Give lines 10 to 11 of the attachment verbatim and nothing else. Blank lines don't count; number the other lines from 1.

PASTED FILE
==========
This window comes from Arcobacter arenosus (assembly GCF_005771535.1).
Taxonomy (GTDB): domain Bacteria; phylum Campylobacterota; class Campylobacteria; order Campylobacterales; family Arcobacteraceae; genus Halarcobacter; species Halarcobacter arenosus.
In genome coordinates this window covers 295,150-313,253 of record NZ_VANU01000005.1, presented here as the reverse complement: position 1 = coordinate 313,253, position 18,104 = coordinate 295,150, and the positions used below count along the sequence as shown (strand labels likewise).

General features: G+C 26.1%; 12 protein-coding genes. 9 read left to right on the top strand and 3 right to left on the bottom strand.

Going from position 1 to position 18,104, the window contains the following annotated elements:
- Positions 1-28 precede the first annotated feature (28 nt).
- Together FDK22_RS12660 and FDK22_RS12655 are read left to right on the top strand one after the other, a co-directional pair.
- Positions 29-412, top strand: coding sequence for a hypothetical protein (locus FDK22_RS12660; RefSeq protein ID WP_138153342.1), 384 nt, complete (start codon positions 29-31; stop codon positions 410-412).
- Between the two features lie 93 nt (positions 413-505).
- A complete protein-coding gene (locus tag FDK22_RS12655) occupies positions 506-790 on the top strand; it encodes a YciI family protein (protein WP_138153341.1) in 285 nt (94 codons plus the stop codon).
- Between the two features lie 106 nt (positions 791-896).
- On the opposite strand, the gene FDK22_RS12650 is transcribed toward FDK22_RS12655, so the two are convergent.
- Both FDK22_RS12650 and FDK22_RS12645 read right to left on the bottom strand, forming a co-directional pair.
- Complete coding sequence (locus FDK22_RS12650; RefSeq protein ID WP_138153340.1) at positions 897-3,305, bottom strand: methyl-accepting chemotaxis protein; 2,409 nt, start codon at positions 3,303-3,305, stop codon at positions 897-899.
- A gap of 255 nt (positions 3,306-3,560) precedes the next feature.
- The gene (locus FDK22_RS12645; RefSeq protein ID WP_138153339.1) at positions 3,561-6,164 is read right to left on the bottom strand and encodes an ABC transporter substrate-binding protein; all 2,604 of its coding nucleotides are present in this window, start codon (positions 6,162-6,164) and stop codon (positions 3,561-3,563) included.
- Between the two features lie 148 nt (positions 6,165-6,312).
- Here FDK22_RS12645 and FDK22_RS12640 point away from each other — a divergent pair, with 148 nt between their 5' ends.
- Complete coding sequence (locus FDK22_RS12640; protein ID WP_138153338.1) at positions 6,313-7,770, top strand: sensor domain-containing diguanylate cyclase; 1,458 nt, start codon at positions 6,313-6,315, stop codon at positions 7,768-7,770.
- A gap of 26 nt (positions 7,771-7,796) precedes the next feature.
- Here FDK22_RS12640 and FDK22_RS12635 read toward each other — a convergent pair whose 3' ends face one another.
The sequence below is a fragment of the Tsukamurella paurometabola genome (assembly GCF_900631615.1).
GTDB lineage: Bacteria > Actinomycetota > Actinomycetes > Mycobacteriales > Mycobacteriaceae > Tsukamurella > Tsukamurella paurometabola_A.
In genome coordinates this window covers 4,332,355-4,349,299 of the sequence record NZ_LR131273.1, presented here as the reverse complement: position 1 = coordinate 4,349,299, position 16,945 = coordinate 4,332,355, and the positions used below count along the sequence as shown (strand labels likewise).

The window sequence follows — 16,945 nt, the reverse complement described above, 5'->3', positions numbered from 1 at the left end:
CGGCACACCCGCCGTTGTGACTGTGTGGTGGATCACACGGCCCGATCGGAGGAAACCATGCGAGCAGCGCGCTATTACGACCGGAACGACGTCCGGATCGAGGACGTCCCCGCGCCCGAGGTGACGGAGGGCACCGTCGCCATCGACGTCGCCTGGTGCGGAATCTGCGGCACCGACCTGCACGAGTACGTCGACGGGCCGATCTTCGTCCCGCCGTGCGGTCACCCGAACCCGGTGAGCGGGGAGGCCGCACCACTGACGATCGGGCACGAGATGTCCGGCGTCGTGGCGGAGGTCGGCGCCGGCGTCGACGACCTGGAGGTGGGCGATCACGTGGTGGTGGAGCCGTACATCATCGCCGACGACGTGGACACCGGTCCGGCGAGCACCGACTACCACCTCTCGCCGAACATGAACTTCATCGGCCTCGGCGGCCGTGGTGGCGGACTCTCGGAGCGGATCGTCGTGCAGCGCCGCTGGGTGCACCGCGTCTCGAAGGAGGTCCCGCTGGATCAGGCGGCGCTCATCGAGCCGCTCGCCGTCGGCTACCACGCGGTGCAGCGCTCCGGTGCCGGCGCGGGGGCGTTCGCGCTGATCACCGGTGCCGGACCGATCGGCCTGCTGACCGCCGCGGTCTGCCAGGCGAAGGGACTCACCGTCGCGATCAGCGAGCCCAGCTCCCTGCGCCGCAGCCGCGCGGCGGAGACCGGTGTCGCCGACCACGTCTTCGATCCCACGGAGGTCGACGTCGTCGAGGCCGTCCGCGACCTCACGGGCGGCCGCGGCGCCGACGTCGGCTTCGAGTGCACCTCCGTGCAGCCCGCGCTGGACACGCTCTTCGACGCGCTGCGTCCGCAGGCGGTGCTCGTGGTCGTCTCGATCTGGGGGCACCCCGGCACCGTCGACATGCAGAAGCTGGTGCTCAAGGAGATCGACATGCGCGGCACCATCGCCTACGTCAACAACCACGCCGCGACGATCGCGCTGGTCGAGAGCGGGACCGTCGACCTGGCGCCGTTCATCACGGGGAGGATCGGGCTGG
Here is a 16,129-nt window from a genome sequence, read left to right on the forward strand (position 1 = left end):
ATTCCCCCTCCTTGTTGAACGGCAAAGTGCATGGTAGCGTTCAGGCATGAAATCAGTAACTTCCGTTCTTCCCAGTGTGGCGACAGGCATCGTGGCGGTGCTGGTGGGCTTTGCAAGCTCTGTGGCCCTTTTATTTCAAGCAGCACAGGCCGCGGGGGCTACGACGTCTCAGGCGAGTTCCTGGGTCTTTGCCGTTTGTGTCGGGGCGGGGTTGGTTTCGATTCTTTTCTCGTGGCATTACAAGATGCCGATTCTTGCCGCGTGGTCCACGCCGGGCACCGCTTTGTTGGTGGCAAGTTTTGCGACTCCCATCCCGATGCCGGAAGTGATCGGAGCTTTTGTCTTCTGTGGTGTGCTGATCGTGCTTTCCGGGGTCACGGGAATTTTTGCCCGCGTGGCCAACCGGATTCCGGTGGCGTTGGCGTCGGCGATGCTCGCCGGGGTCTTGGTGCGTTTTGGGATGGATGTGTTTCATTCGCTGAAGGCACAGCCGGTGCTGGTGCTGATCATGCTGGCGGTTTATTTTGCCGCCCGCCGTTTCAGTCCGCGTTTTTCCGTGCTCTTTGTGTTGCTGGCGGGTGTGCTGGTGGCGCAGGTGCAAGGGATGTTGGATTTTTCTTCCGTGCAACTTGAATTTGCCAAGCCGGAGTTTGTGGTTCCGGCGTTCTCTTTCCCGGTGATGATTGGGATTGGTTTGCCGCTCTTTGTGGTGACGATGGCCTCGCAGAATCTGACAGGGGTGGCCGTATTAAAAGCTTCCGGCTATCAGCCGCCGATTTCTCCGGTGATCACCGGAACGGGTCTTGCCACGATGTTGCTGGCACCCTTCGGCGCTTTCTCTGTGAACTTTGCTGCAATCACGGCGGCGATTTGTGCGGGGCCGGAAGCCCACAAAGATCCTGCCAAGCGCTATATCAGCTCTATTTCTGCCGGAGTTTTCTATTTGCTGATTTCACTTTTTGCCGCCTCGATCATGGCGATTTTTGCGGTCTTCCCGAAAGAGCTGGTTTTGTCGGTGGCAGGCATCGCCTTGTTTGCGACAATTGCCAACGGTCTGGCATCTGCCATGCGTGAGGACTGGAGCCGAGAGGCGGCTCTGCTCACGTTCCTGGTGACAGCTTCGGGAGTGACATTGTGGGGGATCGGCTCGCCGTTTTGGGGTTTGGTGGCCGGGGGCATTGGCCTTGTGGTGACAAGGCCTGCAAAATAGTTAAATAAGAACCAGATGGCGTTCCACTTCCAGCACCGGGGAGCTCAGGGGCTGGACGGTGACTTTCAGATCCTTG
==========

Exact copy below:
- A complete protein-coding gene (locus tag FDK22_RS12655) occupies positions 506-790 on the top strand; it encodes a YciI family protein (protein WP_138153341.1) in 285 nt (94 codons plus the stop codon).
- Between the two features lie 106 nt (positions 791-896).